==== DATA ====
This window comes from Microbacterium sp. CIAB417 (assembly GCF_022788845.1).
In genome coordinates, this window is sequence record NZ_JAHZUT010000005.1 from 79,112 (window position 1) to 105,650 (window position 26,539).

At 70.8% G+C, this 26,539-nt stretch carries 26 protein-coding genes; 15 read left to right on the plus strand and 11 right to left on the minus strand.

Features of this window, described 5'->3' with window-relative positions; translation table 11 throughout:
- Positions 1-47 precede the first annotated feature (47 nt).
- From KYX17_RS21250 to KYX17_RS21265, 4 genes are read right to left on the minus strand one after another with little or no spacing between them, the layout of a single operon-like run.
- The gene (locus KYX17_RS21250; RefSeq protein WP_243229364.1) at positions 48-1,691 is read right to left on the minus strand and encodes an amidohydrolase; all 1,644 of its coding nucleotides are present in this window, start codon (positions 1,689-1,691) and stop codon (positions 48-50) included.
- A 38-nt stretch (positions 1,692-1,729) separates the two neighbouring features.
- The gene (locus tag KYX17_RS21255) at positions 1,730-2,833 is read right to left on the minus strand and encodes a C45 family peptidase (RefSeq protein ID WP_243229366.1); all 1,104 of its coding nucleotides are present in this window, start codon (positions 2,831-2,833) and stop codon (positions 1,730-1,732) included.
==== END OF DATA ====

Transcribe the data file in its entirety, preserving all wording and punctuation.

This window comes from Microbacterium sp. CIAB417 (assembly GCF_022788845.1).
In genome coordinates, this window is sequence record NZ_JAHZUT010000005.1 from 79,112 (window position 1) to 105,650 (window position 26,539).

At 70.8% G+C, this 26,539-nt stretch carries 26 protein-coding genes; 15 read left to right on the plus strand and 11 right to left on the minus strand.

Features of this window, described 5'->3' with window-relative positions; translation table 11 throughout:
- Positions 1-47 precede the first annotated feature (47 nt).
- From KYX17_RS21250 to KYX17_RS21265, 4 genes are read right to left on the minus strand one after another with little or no spacing between them, the layout of a single operon-like run.
- The gene (locus KYX17_RS21250; RefSeq protein WP_243229364.1) at positions 48-1,691 is read right to left on the minus strand and encodes an amidohydrolase; all 1,644 of its coding nucleotides are present in this window, start codon (positions 1,689-1,691) and stop codon (positions 48-50) included.
- A 38-nt stretch (positions 1,692-1,729) separates the two neighbouring features.
- The gene (locus tag KYX17_RS21255) at positions 1,730-2,833 is read right to left on the minus strand and encodes a C45 family peptidase (RefSeq protein ID WP_243229366.1); all 1,104 of its coding nucleotides are present in this window, start codon (positions 2,831-2,833) and stop codon (positions 1,730-1,732) included.